What bothered me wasn't so much the tactical choice because I'm not stupid. And I know that when a team loses its goalkeeper and goes down to ten men, the most natural thing is to take off an attacker. For goodness sake, you could have made that change from a tactical sense. What hurt me a great deal was the complete incongruence of what he told me the day before with what he did out on the pitch. "But how could you take me out at the first sign of difficulty? Well, I mustn't be as important as you told me."
And, I must confess. I lost confidence in him as a person more than as a coach. If he truly held me in the same esteem as the Maradona of our team, he would have never taken me off. Not even in that emergency situation. (Page 10)
- Sacchi subbed out Baggio when the Italians went down to 10 men versus Norway due to a an early red card on Gianluca Pagliuca. The Azzurri won 1-0, on a goal by Dino Baggio.
Brazil 0 - Italy 0 AET 3-2 (The penalty kick shoot-out in Pasadena.)
When I walked up to the spot, I was relatively calm. As much as you could be in those circumstances. I knew that Taffarel always dived as I was well-acquainted with him. So I decided to shoot down the middle, at mid-height, a little more than a half a meter high or so. Because that way, Taffarel wouldn't be able to get to it with his feet. It was an intelligent decision because Taffarel actually threw himself to his left. And he would have never stopped it with the central trajectory that I had in mind. Unfortunately, and I don't know how, the ball rose up three meters and flew over the crossbar.
The Brazilians said that the trajectory was assisted by Aryton Senna in heaven.
Who knows? It's a romantic explanation for a technically-inexplicable action. If not due to my own fatigue...
As I've said many times, only those who miss penalty kicks are ones who have the courage to take them. That time I failed. Full stop.
I missed the last penalty which "cancelled out" those by my teammates (Franco Baresi and Daniele Massaro). There was a need to manufacture an image from that World Cup and they chose my mistake... When it came time to select a sacrificial lamb, they took me. Forgetting that without me, perhaps we would not have gotten to that final. (Pages 14-15)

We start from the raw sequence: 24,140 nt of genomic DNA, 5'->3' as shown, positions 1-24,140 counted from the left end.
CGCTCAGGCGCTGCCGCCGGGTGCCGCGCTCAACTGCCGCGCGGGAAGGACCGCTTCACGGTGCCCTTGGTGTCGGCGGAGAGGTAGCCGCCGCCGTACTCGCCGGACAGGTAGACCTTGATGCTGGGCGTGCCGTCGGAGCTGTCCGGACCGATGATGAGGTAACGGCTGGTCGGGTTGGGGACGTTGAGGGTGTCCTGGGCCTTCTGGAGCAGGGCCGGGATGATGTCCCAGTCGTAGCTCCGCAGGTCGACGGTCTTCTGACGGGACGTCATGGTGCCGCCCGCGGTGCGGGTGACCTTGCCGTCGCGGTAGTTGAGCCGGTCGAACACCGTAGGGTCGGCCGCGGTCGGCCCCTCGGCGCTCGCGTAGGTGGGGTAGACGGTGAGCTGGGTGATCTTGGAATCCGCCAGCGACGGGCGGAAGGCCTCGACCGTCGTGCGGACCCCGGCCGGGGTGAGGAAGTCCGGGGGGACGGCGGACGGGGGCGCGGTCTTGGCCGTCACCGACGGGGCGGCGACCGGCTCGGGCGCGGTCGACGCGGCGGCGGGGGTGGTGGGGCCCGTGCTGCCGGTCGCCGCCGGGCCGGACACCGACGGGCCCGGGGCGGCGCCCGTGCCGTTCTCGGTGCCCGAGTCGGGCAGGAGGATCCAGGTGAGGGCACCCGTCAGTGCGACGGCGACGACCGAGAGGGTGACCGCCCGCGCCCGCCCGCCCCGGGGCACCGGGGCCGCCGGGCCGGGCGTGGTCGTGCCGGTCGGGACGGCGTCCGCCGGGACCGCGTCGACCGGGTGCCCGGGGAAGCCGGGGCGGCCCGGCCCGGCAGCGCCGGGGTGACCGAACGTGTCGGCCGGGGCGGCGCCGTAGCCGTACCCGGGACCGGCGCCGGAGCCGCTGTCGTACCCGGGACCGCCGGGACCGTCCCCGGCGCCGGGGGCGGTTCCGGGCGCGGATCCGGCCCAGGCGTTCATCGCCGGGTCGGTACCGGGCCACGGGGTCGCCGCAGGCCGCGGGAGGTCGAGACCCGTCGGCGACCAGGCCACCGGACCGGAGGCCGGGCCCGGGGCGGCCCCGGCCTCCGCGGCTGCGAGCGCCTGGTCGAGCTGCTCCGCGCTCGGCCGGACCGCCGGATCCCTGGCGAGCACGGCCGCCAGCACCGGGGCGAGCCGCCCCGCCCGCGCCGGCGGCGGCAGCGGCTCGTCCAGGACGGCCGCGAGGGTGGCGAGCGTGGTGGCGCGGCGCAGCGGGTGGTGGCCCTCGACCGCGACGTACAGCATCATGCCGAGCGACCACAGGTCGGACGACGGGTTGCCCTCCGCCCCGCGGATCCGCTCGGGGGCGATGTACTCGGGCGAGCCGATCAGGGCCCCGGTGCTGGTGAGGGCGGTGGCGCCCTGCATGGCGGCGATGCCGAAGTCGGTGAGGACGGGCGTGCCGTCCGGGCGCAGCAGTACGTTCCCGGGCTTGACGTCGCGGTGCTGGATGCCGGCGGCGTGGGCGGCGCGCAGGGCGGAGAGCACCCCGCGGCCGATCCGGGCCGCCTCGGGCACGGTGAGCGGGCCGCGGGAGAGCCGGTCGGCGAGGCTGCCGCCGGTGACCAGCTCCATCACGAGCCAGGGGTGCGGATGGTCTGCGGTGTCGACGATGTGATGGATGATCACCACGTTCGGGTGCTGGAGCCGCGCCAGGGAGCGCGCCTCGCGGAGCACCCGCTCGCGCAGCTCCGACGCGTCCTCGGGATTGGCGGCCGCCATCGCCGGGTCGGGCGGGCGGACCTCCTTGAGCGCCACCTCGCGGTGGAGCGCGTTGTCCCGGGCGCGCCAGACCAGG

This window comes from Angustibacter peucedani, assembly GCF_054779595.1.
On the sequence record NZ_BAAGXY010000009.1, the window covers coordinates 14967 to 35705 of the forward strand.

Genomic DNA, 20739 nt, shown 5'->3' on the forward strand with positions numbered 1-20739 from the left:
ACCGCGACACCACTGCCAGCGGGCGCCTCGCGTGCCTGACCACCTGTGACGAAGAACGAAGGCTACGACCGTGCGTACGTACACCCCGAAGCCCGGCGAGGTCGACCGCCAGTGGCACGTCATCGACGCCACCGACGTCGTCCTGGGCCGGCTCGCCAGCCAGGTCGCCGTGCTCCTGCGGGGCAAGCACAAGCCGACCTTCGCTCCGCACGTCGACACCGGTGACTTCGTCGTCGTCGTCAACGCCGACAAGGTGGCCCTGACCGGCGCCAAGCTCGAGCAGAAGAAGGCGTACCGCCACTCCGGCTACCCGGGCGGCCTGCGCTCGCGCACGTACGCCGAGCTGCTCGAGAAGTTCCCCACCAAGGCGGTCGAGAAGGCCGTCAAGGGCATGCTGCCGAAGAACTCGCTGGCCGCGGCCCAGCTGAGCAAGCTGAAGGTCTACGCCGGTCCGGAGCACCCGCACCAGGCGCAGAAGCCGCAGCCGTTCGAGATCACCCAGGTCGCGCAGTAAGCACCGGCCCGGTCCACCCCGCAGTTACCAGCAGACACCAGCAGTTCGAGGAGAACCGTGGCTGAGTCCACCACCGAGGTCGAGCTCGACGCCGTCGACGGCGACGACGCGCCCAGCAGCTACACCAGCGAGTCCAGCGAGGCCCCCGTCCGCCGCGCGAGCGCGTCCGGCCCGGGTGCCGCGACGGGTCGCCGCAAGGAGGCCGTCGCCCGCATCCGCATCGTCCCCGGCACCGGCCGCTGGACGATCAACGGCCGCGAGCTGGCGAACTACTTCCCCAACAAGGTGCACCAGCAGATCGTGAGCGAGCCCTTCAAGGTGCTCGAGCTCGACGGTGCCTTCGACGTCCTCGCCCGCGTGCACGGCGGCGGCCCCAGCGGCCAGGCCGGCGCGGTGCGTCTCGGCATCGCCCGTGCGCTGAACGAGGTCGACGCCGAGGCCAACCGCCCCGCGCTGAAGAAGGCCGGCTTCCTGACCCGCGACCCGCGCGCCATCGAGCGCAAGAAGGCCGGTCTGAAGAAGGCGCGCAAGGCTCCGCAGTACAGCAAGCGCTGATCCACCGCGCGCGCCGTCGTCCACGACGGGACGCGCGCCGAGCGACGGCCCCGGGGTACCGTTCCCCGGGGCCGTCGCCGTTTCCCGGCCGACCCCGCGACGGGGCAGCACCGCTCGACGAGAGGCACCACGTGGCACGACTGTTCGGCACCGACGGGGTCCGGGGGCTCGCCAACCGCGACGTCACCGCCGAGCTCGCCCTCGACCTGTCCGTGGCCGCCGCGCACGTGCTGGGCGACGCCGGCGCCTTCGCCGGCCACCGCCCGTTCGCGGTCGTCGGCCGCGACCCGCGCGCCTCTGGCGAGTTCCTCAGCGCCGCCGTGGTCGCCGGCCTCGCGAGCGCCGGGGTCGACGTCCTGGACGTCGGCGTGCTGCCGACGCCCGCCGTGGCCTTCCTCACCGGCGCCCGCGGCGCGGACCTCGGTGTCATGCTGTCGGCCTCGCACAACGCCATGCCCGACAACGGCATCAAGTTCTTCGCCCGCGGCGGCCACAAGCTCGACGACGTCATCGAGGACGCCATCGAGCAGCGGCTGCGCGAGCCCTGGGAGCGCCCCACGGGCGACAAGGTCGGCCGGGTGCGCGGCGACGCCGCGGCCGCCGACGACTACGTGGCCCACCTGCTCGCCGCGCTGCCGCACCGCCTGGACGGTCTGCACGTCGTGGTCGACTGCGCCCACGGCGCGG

- Ayrton Senna, the great Brazilian Formula 1 racing champion, tragically passed away in May 1994 at the San Marino Grand Prix at Imola.
3. Excerpts from Chapter 2: Buddhism:
|Photo credit: Chris Wilkins.|
Buddhism is the foundation of my life. It's the most beautiful thing that I could have found and discovered. It is that which I entrust my life.
From that 1 January 1988, you never stopped being an observant Buddhist?
Never. Not even a day. The briefest pause would also be intolerable. I pray for at least two hours every day. It is an untouchable appointment in my life. In any place, situation, circumstance, I've always prayed. During training camps, abroad, or when I was ill: Always. (Pages 27-28)
Has it ever happened that you converted somebody? Perhaps among some of your teammates?
That is a question asked of me at other times. There is a strange curiosity surrounding this topic and also a little bit of ignorance. It's as if someone imagined that I was some sort of preacher who goes into training camps to defend his own word.
I'm a reserved person and I become even more so when you speak of faith. It doesn't come to me to speak of it lightly. I can tell you that many teammates have asked questions of me, prompted out of curiosity, but the matter remained there. Evidently, it was not their time. (Page 32)
Do you believe you will always be able to maintain self-control?
I hope so but can't be certain. Surely, the day that I lose it will be a war. I've never feared anyone and just like all of the mythical persons, the day they get angry is really when they are most dangerous. There is an animal inside of me. I feel it but it's important that it remains asleep, domesticated, just like now. (Page 35)
Steve Amoia is a freelance writer and translator based in Washington, D.C. He is the publisher of World Football Commentaries and The Soccer Translator.